Is it a self-prophesizing moment, the elitist Frasier being helped by those who’d benefit from him just not being a capitalist? I think it depends on how genuine Frasier’s reaction feels; thanks to Grammar’s performance, it’s hard not to read it as a humbling, meaningful moment for Frasier. Even for a man who’s shown a proclivity towards empty proclamations and promises, his assertion is a powerful one – especially when Finn’s character flips Frasier a coin and tells him to call his father. Smartly, it marries the emotional arc of the episode to Frasier and his father, rather than to make some point about class intersection and the power of the plebs to open the eyes of the rich; instead, the episode finds its texture in the emotions of the episode, reconciling Frasier’s isolated, lonely holiday… without ever bringing another main character on screen, which is a beautiful way to bring balance, and potency, to the episode’s closing moments.
The slow isolation of Frasier from his family and friends is meticulously crafted to stage that final scene, which walks the fine line between resonant and cheesy in equally admirable fashion before dipping into silliness in the final two minutes, when Frasier tries to exit quietly in his Lexus without anyone noticing. Lloyd’s script is a smartly crafted to create that emotional space, as well; the farther it moves from Frasier’s normal world and social circle, the less humorous things get, until Frasier’s walking the streets of Seattle alone, disillusioned by the plethora of depressing phone calls, and finding hope in those whose lives are permanently more conflicted and sad than his own.
Of course, without characters like Marty around for those final moments, means “Miracle on Third or Fourth Street” can’t offer the potent resolutions of “The Good Son” or “Beloved Infidel”, of course – and by offering such a simplistic, idealistic view of the world through its most downtrodden characters, feels a little rose-tinted in its critical moments of societal reflection. However, it still works quiet well at serving its function in an unorthodox way: as a holiday episode distinctly constructed as a subversive first season entry, “Miracle” works perfectly as a tone piece alongside Frasier‘s overarching narrative of redemption and forgiveness, of the optimism found when life seems to be at its most conflicted. At that, “Miracle on Third or Fourth Street” is an unmitigated success, and to this day, remains appointment viewing in my household every year, one of my favorite holiday episodes of the 20th century.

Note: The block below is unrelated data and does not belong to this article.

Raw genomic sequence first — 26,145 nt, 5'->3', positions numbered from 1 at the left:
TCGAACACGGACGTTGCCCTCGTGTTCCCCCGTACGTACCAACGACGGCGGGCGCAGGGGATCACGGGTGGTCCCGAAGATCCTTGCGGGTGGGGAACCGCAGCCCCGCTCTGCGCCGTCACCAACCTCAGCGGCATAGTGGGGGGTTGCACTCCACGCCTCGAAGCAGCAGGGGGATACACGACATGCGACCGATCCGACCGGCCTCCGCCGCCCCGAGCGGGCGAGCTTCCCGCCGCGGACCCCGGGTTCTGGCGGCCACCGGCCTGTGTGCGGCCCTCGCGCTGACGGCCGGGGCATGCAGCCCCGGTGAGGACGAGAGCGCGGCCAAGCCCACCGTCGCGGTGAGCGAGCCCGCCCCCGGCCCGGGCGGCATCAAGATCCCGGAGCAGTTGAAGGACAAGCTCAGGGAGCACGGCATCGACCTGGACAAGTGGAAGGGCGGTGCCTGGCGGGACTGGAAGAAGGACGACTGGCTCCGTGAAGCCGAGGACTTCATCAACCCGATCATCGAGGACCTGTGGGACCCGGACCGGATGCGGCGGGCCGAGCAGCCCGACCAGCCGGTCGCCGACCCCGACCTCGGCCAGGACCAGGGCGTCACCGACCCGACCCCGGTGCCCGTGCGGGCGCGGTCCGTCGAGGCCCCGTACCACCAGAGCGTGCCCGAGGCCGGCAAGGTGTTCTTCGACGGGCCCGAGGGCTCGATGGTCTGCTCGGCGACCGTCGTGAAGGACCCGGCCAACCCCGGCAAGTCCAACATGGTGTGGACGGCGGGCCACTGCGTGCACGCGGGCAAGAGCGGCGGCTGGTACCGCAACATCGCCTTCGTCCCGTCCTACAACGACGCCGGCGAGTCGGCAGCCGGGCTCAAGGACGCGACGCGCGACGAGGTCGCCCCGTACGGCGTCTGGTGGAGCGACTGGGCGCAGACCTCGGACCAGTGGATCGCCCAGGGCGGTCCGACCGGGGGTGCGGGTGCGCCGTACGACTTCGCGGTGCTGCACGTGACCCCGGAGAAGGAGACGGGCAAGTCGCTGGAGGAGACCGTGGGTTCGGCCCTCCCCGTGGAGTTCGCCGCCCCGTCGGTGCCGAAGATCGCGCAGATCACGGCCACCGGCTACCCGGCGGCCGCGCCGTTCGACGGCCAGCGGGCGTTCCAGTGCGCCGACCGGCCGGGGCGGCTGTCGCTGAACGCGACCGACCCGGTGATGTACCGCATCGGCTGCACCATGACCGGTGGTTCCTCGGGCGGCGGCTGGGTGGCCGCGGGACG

- Niles having Daphne wear dresses he “bought” for Maris is a few shades too creepy for me.
- Father Mike tries to recreate the nativity scene during the office party, a hilarious throwaway joke I wish they’d follow up on.
- Kathryn Danielle Hirsch doesn’t have a ton of credits past her role as Bonnie Weems in this episode – however, she was in two episodes of Mr. Robot, which will never not be funny to me.
- Maris shoots shotguns? At animals?
- Frasier examines his meal at the diner: “He didn’t exactly dally over the remoulade.”
- Eddy drinking Niles’ coffee is a great visual gag, one that doesn’t show up in Frasier highlights enough.
- Marty, on the phone: “It’s the nag.” Frasier: “Hello, Lilith.”